Euro Investment Grade Credit – Caught in a Yield Downdraft
European investment grade (IG) credit has made a convincing recovery after its September wobble. A rebound in equities, despite uncertainty over the resurgence of the pandemic, has encouraged market participants to re-enter risk positions. A step up in corporate bond purchases by the ECB, while primary issuance has started to fade into the end of the year, has also helped the dynamic. Indeed, the option-adjusted spread on the Bloomberg Barclays Euro Aggregate: Corporates Index has tightened to around 110bp, its tightest since 27 February 2020.
Further spread narrowing remains possible but is likely to be slower. The decline in the Bund yield, deep into negative territory, has created a strong downdraft for spread assets, dragging their yields lower. As Figure 1 illustrates, IG corporate yields may have fallen, but other risk assets, in this case 5Y Italian BTP yields, have declined even faster. Over the past 10 years it has been unusual for the 5Y BTP to trade with a yield below that of Euro IG credit. The only sustained period was in 2015-16 while the ECB bought government debt but not corporate bonds – CSPP (Corporate Sector Purchase Programme) purchases of credit started in June 2016.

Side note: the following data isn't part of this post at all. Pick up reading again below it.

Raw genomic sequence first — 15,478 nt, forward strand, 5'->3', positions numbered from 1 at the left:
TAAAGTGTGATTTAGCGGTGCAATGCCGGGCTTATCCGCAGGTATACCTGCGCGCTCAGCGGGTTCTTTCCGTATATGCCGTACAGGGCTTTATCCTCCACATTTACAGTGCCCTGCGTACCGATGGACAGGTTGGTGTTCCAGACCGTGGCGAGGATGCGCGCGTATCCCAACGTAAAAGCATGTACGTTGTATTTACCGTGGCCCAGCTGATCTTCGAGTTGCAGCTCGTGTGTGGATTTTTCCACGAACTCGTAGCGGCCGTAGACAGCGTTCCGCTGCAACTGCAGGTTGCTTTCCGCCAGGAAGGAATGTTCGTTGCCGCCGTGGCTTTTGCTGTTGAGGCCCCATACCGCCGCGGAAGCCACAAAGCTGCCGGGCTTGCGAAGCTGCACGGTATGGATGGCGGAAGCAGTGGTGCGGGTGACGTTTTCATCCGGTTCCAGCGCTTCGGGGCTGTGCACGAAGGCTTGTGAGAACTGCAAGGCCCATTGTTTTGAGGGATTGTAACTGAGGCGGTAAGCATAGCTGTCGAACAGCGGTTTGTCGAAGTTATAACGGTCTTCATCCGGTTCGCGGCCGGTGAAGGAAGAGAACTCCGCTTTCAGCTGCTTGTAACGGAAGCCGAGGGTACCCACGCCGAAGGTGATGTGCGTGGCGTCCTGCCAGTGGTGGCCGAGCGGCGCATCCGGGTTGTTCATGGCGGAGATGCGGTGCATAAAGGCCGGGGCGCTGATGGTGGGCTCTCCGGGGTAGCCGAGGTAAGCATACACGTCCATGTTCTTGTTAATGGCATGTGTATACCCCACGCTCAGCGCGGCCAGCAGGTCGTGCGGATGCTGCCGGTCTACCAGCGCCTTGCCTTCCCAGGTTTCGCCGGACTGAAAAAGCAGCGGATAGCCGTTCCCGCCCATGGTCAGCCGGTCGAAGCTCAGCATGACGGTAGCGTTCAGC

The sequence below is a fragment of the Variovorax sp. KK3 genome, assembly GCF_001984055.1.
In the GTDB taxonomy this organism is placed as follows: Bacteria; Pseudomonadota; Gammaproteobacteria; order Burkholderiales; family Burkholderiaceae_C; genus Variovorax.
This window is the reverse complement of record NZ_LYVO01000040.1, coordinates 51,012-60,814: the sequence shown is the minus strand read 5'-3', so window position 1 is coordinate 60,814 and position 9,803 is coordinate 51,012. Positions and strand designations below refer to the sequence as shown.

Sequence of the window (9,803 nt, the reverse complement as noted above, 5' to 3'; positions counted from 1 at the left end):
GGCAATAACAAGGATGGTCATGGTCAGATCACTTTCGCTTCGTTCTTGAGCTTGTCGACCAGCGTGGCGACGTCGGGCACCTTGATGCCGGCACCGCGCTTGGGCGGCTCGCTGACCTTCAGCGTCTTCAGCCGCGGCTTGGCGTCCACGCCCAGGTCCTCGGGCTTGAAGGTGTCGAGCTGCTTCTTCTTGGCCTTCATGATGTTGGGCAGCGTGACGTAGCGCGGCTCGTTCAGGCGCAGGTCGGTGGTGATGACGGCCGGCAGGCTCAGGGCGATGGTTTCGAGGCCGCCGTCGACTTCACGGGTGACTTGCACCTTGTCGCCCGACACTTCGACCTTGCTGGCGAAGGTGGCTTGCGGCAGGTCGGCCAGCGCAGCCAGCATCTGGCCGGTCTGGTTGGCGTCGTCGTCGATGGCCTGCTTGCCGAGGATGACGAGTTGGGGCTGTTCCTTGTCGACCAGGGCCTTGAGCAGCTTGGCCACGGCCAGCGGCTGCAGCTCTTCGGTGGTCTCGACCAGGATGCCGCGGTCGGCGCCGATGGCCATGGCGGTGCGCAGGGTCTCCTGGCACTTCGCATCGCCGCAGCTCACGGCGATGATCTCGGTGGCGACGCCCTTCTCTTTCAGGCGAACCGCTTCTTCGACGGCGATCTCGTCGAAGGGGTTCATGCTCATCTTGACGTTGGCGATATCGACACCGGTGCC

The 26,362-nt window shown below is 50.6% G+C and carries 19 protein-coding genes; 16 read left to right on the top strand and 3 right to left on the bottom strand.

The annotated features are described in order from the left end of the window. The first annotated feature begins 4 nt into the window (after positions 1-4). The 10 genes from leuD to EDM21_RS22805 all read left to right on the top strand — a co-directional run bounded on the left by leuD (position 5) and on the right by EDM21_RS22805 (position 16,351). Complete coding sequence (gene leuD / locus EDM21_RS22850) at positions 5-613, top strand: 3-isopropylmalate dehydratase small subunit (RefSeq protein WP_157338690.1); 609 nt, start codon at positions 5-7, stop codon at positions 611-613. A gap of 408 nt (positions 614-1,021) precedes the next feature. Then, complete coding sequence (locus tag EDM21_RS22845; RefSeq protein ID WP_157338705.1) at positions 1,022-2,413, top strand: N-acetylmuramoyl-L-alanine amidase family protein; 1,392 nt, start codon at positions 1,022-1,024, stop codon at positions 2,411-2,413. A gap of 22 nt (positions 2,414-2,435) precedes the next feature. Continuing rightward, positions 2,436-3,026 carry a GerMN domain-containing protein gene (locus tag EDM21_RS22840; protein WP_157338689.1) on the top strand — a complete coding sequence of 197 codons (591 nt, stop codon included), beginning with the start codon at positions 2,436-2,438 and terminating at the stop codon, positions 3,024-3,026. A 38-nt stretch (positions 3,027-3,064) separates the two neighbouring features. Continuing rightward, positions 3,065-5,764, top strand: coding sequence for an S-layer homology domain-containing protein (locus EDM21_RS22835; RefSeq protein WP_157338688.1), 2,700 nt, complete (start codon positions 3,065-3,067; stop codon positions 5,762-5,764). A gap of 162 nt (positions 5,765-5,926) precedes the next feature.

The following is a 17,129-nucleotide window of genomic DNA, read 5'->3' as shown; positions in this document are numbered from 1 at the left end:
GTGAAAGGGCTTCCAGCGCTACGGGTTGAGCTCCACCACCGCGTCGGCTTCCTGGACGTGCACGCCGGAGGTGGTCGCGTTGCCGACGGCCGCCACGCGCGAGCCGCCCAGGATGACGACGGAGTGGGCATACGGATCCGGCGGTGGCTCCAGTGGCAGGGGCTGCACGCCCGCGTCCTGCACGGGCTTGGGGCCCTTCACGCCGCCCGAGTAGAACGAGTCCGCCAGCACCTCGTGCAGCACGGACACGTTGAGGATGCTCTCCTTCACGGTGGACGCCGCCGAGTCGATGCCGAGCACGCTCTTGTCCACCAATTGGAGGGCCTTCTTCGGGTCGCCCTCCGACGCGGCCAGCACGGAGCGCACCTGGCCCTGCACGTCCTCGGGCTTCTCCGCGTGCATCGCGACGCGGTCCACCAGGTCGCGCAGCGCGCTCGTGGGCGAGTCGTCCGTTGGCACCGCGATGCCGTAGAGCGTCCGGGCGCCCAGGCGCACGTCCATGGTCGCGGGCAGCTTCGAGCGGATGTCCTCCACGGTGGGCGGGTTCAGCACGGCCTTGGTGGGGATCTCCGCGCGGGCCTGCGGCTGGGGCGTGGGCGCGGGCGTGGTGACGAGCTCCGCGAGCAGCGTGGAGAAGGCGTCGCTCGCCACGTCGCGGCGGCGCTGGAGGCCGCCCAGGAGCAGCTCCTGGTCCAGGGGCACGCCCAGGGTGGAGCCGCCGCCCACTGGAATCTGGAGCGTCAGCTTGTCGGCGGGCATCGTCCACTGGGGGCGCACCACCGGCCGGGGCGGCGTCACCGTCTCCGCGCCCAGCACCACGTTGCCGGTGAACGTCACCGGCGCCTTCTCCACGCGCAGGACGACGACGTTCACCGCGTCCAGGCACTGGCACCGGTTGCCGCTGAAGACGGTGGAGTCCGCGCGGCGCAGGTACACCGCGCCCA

There may also be specific reasons for the strong performance of peripheral bonds in 2020 with the EU’s Recovery and Resilience Facility, its centrally funded plan to recover from the pandemic, seen compressing intra-Euro spread risk. However, the bigger picture is that, as yields head down into negative territory, assets offering yield pick-up are going to be an increasingly important source of returns.
Figure 1: All risk asset yields have been dragged lower by negative rate policy